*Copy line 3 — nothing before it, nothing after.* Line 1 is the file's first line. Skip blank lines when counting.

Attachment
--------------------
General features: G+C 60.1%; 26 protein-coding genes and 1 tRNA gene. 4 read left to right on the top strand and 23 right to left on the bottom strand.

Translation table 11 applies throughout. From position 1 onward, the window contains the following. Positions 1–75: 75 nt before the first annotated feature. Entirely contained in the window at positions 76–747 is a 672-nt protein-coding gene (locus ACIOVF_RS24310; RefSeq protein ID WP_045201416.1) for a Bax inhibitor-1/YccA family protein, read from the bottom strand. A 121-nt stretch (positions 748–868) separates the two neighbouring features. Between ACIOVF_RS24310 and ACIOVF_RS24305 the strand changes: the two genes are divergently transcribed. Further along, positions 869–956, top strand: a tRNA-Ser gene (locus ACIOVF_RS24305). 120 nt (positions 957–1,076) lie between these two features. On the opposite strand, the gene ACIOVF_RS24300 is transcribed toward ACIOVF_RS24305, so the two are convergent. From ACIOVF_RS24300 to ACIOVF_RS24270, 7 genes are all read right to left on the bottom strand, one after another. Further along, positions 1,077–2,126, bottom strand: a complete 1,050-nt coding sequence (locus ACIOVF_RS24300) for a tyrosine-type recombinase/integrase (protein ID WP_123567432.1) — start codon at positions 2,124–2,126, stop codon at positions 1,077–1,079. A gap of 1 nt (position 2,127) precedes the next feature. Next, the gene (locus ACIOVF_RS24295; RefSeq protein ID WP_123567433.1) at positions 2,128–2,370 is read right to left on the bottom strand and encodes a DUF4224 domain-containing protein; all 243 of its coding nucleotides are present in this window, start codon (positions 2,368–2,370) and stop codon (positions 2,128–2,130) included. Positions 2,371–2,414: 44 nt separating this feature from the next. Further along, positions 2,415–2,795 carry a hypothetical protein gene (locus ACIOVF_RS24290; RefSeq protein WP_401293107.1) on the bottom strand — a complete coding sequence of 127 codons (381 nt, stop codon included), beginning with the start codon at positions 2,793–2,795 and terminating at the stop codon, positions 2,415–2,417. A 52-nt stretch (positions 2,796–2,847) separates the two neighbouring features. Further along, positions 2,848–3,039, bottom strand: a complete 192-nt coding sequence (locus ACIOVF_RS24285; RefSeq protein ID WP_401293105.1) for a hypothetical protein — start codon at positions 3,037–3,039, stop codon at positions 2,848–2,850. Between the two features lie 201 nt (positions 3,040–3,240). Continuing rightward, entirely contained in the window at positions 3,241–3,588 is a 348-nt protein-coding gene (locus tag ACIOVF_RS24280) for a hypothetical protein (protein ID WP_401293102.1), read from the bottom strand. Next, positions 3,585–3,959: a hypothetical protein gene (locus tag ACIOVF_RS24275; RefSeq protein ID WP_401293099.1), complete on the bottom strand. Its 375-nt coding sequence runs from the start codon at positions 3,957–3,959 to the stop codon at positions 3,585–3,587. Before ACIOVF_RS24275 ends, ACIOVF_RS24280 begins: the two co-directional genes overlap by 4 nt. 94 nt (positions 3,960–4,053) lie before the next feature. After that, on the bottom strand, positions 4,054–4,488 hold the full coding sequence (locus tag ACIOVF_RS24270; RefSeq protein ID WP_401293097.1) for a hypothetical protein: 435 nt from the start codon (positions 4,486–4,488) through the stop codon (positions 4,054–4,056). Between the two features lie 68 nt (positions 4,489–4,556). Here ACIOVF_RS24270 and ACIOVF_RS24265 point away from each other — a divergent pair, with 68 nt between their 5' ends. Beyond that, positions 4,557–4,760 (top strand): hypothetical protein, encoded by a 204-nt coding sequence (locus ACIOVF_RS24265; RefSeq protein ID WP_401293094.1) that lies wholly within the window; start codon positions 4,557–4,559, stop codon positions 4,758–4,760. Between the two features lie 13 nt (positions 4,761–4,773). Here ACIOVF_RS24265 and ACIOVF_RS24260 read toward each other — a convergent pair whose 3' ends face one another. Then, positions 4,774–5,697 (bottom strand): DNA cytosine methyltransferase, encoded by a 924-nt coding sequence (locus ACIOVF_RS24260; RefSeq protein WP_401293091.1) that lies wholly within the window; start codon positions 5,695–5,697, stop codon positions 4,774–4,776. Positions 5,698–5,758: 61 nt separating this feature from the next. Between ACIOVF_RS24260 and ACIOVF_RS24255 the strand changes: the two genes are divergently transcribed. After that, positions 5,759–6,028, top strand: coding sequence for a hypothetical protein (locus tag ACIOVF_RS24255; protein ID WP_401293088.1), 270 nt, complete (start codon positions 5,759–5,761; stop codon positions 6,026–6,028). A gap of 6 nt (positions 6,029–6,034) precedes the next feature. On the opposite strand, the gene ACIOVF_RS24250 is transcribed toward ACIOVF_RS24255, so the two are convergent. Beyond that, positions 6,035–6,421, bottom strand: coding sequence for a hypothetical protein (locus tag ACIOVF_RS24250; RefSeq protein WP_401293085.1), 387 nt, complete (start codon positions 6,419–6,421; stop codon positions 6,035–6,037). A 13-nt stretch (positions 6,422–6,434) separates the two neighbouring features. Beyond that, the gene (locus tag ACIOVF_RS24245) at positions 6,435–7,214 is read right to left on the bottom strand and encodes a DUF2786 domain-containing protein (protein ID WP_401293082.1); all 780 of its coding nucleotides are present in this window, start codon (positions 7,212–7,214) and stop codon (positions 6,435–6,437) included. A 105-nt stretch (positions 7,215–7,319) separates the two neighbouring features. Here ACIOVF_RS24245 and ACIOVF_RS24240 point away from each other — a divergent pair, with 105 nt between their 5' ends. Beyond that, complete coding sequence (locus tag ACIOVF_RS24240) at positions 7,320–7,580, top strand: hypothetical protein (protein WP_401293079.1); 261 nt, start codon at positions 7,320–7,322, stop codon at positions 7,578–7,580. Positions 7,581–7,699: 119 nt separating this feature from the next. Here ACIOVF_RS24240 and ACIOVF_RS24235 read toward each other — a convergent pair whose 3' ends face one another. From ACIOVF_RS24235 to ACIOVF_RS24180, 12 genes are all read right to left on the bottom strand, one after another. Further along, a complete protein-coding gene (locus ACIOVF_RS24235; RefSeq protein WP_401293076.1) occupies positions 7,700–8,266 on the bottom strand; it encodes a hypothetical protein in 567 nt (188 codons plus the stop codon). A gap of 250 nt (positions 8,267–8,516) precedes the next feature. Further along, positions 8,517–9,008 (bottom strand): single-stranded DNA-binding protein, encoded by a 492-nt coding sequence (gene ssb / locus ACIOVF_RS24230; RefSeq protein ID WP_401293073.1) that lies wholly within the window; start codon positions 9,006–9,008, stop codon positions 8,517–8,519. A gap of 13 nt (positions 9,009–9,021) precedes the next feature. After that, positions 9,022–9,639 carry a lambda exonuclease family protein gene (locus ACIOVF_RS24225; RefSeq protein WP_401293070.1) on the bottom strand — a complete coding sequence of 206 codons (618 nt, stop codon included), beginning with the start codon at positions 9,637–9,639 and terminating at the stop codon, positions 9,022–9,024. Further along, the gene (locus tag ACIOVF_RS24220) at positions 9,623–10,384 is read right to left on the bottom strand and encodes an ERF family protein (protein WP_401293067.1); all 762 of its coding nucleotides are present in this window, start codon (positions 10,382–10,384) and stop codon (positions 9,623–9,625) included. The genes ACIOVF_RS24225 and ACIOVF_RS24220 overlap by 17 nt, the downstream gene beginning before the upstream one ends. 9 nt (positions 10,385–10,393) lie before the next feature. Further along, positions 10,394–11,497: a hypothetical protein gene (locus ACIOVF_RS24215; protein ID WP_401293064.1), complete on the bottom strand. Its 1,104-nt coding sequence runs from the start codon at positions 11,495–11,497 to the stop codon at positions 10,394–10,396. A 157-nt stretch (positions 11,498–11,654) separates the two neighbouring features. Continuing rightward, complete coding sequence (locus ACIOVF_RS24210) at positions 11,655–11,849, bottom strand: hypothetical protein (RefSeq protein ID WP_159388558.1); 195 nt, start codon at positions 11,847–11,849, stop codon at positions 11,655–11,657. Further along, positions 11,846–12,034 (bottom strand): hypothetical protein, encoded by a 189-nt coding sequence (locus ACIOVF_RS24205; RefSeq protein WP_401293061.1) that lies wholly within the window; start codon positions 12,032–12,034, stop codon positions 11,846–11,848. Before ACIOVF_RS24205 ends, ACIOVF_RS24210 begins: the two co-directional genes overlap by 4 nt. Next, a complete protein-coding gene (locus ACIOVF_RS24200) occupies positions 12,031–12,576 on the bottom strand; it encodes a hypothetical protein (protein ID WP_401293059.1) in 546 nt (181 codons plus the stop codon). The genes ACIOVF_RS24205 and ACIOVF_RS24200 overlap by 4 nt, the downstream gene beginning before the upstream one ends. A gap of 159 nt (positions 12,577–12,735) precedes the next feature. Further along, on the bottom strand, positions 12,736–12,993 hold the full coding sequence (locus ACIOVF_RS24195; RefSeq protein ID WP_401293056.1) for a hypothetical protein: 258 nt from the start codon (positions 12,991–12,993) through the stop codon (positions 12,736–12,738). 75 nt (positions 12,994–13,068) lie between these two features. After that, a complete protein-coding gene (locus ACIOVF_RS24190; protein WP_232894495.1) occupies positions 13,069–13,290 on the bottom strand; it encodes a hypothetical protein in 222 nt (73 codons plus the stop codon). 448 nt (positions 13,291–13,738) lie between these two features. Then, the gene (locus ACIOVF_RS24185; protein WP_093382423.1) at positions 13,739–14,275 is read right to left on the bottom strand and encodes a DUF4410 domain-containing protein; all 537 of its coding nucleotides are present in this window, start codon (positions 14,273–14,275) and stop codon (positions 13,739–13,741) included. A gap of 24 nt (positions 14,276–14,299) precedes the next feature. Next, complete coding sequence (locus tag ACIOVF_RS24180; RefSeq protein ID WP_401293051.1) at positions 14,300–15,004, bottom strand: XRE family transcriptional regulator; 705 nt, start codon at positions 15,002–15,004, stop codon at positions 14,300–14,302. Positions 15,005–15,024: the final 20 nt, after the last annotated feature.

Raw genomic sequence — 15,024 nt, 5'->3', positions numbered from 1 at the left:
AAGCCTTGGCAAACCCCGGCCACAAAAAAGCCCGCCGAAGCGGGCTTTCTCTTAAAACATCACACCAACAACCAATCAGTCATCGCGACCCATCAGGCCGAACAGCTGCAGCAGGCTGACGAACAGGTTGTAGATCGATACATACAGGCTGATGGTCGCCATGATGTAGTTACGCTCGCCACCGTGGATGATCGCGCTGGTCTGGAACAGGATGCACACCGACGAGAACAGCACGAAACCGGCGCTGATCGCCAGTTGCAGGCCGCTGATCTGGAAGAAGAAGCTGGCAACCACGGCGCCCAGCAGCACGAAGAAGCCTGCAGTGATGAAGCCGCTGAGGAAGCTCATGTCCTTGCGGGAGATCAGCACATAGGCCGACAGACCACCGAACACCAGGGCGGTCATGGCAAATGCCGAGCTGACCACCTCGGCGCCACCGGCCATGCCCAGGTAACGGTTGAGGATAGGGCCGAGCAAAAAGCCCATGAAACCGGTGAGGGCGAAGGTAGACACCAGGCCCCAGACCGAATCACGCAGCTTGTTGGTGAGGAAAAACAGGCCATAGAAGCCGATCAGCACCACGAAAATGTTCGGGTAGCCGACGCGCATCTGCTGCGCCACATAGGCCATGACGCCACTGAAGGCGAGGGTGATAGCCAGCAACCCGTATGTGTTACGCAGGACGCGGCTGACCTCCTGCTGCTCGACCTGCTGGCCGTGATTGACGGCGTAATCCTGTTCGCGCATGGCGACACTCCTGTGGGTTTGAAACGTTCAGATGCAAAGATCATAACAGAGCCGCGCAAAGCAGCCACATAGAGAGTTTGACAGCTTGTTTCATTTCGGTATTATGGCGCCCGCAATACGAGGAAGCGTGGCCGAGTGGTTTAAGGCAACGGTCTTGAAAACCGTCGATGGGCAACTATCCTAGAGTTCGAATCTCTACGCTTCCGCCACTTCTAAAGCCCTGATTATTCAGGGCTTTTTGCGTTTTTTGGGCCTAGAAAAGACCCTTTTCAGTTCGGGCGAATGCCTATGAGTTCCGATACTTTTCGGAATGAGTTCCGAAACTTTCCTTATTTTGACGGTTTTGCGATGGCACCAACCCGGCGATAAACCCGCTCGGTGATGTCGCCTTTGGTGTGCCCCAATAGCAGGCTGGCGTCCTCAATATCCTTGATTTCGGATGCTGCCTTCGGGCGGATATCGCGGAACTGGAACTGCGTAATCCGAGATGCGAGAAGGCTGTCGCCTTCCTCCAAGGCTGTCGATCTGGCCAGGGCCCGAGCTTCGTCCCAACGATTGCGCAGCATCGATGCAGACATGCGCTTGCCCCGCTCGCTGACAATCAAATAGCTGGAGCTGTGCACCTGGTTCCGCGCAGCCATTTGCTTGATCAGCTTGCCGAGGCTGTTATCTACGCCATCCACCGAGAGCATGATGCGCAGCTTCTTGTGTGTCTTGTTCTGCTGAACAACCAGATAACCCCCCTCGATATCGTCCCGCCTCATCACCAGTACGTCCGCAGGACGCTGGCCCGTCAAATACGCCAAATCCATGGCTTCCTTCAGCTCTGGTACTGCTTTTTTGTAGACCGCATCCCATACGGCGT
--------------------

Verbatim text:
Raw genomic sequence — 15,024 nt, 5'->3', positions numbered from 1 at the left: